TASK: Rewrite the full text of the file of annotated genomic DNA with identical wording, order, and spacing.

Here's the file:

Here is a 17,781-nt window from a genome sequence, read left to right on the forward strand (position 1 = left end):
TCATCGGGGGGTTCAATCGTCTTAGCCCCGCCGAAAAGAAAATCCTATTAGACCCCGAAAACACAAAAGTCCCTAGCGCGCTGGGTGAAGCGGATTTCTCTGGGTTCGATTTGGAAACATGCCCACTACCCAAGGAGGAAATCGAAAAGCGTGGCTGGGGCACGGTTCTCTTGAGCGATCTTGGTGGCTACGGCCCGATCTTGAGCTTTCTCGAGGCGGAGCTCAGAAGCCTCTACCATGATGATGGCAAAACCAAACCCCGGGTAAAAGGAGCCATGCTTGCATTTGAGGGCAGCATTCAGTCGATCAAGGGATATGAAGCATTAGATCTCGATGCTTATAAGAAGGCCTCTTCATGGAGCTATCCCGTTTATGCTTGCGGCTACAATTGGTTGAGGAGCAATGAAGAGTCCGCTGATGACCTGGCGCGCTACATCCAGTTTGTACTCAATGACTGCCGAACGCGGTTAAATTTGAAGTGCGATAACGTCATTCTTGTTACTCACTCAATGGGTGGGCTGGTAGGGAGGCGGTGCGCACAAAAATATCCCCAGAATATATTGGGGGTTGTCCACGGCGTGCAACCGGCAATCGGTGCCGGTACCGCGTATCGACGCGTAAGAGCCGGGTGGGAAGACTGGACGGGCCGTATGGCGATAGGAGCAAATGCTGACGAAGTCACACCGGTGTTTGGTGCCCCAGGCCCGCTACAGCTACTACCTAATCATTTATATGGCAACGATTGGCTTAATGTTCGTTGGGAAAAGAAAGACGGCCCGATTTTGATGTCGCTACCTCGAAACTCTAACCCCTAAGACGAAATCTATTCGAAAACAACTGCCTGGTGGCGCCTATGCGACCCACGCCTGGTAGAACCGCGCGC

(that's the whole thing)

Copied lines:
Here is a 17,781-nt window from a genome sequence, read left to right on the forward strand (position 1 = left end):
TCATCGGGGGGTTCAATCGTCTTAGCCCCGCCGAAAAGAAAATCCTATTAGACCCCGAAAACACAAAAGTCCCTAGCGCGCTGGGTGAAGCGGATTTCTCTGGGTTCGATTTGGAAACATGCCCACTACCCAAGGAGGAAATCGAAAAGCGTGGCTGGGGCACGGTTCTCTTGAGCGATCTTGGTGGCTACGGCCCGATCTTGAGCTTTCTCGAGGCGGAGCTCAGAAGCCTCTACCATGATGATGGCAAAACCAAACCCCGGGTAAAAGGAGCCATGCTTGCATTTGAGGGCAGCATTCAGTCGATCAAGGGATATGAAGCATTAGATCTCGATGCTTATAAGAAGGCCTCTTCATGGAGCTATCCCGTTTATGCTTGCGGCTACAATTGGTTGAGGAGCAATGAAGAGTCCGCTGATGACCTGGCGCGCTACATCCAGTTTGTACTCAATGACTGCCGAACGCGGTTAAATTTGAAGTGCGATAACGTCATTCTTGTTACTCACTCAATGGGTGGGCTGGTAGGGAGGCGGTGCGCACAAAAATATCCCCAGAATATATTGGGGGTTGTCCACGGCGTGCAACCGGCAATCGGTGCCGGTACCGCGTATCGACGCGTAAGAGCCGGGTGGGAAGACTGGACGGGCCGTATGGCGATAGGAGCAAATGCTGACGAAGTCACACCGGTGTTTGGTGCCCCAGGCCCGCTACAGCTACTACCTAATCATTTATATGGCAACGATTGGCTTAATGTTCGTTGGGAAAAGAAAGACGGCCCGATTTTGATGTCGCTACCTCGAAACTCTAACCCCTAAGACGAAATCTATTCGAAAACAACTGCCTGGTGGCGCCTATGCGACCCACGCCTGGTAGAACCGCGCGC